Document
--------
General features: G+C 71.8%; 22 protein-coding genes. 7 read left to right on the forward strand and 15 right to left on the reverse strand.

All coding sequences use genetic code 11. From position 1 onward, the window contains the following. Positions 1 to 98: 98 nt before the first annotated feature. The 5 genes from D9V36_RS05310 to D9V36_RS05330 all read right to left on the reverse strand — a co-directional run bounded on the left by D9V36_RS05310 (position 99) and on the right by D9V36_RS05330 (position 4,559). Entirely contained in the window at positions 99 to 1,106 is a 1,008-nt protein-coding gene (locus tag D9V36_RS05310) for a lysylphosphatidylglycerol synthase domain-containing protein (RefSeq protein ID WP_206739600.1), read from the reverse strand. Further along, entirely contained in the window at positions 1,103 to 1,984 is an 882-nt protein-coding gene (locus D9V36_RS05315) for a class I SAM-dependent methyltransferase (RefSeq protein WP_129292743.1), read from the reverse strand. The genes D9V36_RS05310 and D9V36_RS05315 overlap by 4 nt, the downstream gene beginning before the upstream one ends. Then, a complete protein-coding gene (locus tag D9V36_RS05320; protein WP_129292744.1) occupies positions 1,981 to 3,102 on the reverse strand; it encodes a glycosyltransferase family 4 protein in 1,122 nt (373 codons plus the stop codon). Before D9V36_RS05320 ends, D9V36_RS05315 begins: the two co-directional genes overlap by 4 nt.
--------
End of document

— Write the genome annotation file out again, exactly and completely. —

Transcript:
General features: G+C 71.8%; 22 protein-coding genes. 7 read left to right on the forward strand and 15 right to left on the reverse strand.

All coding sequences use genetic code 11. From position 1 onward, the window contains the following. Positions 1 to 98: 98 nt before the first annotated feature. The 5 genes from D9V36_RS05310 to D9V36_RS05330 all read right to left on the reverse strand — a co-directional run bounded on the left by D9V36_RS05310 (position 99) and on the right by D9V36_RS05330 (position 4,559). Entirely contained in the window at positions 99 to 1,106 is a 1,008-nt protein-coding gene (locus tag D9V36_RS05310) for a lysylphosphatidylglycerol synthase domain-containing protein (RefSeq protein ID WP_206739600.1), read from the reverse strand. Further along, entirely contained in the window at positions 1,103 to 1,984 is an 882-nt protein-coding gene (locus D9V36_RS05315) for a class I SAM-dependent methyltransferase (RefSeq protein WP_129292743.1), read from the reverse strand. The genes D9V36_RS05310 and D9V36_RS05315 overlap by 4 nt, the downstream gene beginning before the upstream one ends. Then, a complete protein-coding gene (locus tag D9V36_RS05320; protein WP_129292744.1) occupies positions 1,981 to 3,102 on the reverse strand; it encodes a glycosyltransferase family 4 protein in 1,122 nt (373 codons plus the stop codon). Before D9V36_RS05320 ends, D9V36_RS05315 begins: the two co-directional genes overlap by 4 nt.